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Strongly-typed destructuring and rest parameters

October 29, 2019

ts de re

Destructuring assignment and rest parameters are awesome and typical in codebases these days. Is it possible to strongly-type these though in TypeScript? Let’s find out.

TypeScript has tuples

Before we figure out how to strongly-type rest parameters, let’s understand tuples. A tuple can be thought of as an array with a fixed number of elements. They are nice for small and obvious data structures. For example, the useState React hook returns a tuple:

const [state, setState] = useState(initialState);

TypeScript lets us define tuples in a type annotation by specifying the type of each element in square brackets. For example:

const tomScore: [string, number]: ["Tom", 70];

Open-ended tuples

What have tuples got to do with rest parameters? Well, we’ll get there eventually.

TypeScript lets us have tuples where we can have a varying number of end elements like below:

["Tom", 70][("Jane", 70, 60)][("Fred", 70, 60, 80)];

We can specify the type for the above example as [string, ...number[]].

Strongly-typing rest parameters

I wonder if we can use an open-ended tuple to strongly-type a rest parameter? Let’s try to do this for the scores parameter in the function below:

function logScores(firstName, ...scores) {
  console.log(firstName, scores);

logScores("Ben", 50, 75, 85); // outputs Ben and [50, 75, 85]

Let’s try this:

function logScores(firstName: string, ...scores: [...number[]]) {
  console.log(firstName, scores);

If we think about it, [...number[]] is just number[]. So, this can be simplified to:

function logScores(firstName: string, ...scores: number[]) {
  console.log(firstName, scores);

… and if we consume the function:

logScores("Ben", 50, 75, 85); // okay
logScores("Mike", 90, 65, "65"); // Argument of type '"65"' is not assignable to parameter of type 'number'

Great - it works!

Strongly-typing destructured assignment

Specifying the type on destructured object variables is perhaps not achieved how you might first expect. The following doesn’t specify type annotations for firstName and score:

const fred = { firstName: "Fred", score: 50 };
const { firstName: string, score: number } = fred;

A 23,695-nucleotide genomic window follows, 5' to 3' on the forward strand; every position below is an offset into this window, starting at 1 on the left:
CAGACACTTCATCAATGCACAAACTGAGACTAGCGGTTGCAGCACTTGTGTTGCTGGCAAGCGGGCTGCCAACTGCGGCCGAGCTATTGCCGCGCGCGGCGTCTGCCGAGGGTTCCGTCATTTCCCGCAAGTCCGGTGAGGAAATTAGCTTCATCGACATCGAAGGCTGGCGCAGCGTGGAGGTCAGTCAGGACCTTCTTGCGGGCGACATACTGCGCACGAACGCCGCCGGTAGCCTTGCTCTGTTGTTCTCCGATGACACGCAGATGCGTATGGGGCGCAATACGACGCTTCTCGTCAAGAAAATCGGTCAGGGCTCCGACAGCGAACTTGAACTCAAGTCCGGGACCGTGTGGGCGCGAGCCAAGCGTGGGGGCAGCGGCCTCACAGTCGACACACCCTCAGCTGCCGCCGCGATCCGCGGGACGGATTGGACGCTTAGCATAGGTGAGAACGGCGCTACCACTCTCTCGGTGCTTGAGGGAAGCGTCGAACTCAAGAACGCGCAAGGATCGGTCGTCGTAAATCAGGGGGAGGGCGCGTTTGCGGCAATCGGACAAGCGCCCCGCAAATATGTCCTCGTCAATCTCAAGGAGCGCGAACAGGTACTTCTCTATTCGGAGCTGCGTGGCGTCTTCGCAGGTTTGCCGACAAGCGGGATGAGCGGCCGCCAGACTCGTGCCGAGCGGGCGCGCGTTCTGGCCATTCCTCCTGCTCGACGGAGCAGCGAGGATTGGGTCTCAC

Instead, it specifies names for the destructured variables:

console.log(firstName); // cannot find name 'firstName'
console.log(score); // cannot find name 'score'
console.log(string); // "Fred"
console.log(number); // 50

We specify the type annotation after the destructured object as follows:

const { firstName, score }: { firstName: string; score: number } = fred;
console.log(firstName); // "Fred"
console.log(score); // 50

If we are destructuring a tuple, we specify the tuple type after the destructured tuple:

const tomScore: [string, number]: ["Tom", 70];
const [firstName, score]: [string, number]  = tomScore;
console.log(firstName);   // "Tom"
console.log(score);       // 70

We can specify a type on an open-ended tuple as follows:

const tomScores: [string, ...number[]] = ["Tom", 70, 60, 80];
const [firstName, ...scores]: [string, ...number[]] = tomScores;
console.log(firstName); // "Tom"
console.log(scores); // [70, 60, 80]

It is worth noting that often TypeScript cleverly infers the types of destructured elements, but it is good to know how to specify type annotation in the edge cases where it doesn’t.

Wrap up

TypeScript tuples are a convenient way of strongly-typing small and obvious data structures. Open-ended tuples can be used to strongly-type rest parameters. TypeScript generally smartly infers the types of destructured elements for us, but when it can’t, we can simply put a type annotation after the destructured items.

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